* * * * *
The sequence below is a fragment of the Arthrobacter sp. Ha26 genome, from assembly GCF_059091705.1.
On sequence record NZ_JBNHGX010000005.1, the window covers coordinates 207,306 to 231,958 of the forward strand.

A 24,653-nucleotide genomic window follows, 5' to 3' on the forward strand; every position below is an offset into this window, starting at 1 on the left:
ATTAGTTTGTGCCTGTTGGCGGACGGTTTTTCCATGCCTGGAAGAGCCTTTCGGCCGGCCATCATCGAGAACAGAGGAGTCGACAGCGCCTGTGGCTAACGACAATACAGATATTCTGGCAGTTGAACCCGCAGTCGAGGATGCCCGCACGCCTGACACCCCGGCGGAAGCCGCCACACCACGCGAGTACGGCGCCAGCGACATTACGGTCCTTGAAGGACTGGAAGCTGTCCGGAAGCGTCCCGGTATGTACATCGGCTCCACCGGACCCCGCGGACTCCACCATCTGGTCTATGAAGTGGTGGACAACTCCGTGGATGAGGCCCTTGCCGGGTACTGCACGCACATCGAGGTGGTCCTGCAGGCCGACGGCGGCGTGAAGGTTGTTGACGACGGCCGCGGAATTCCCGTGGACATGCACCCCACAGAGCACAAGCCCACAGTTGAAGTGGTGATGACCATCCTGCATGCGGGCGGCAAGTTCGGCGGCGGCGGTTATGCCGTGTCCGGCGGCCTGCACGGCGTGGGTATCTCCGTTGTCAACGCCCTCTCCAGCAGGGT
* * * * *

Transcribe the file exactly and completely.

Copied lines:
The sequence below is a fragment of the Arthrobacter sp. Ha26 genome, from assembly GCF_059091705.1.
On sequence record NZ_JBNHGX010000005.1, the window covers coordinates 207,306 to 231,958 of the forward strand.

A 24,653-nucleotide genomic window follows, 5' to 3' on the forward strand; every position below is an offset into this window, starting at 1 on the left:
ATTAGTTTGTGCCTGTTGGCGGACGGTTTTTCCATGCCTGGAAGAGCCTTTCGGCCGGCCATCATCGAGAACAGAGGAGTCGACAGCGCCTGTGGCTAACGACAATACAGATATTCTGGCAGTTGAACCCGCAGTCGAGGATGCCCGCACGCCTGACACCCCGGCGGAAGCCGCCACACCACGCGAGTACGGCGCCAGCGACATTACGGTCCTTGAAGGACTGGAAGCTGTCCGGAAGCGTCCCGGTATGTACATCGGCTCCACCGGACCCCGCGGACTCCACCATCTGGTCTATGAAGTGGTGGACAACTCCGTGGATGAGGCCCTTGCCGGGTACTGCACGCACATCGAGGTGGTCCTGCAGGCCGACGGCGGCGTGAAGGTTGTTGACGACGGCCGCGGAATTCCCGTGGACATGCACCCCACAGAGCACAAGCCCACAGTTGAAGTGGTGATGACCATCCTGCATGCGGGCGGCAAGTTCGGCGGCGGCGGTTATGCCGTGTCCGGCGGCCTGCACGGCGTGGGTATCTCCGTTGTCAACGCCCTCTCCAGCAGGGT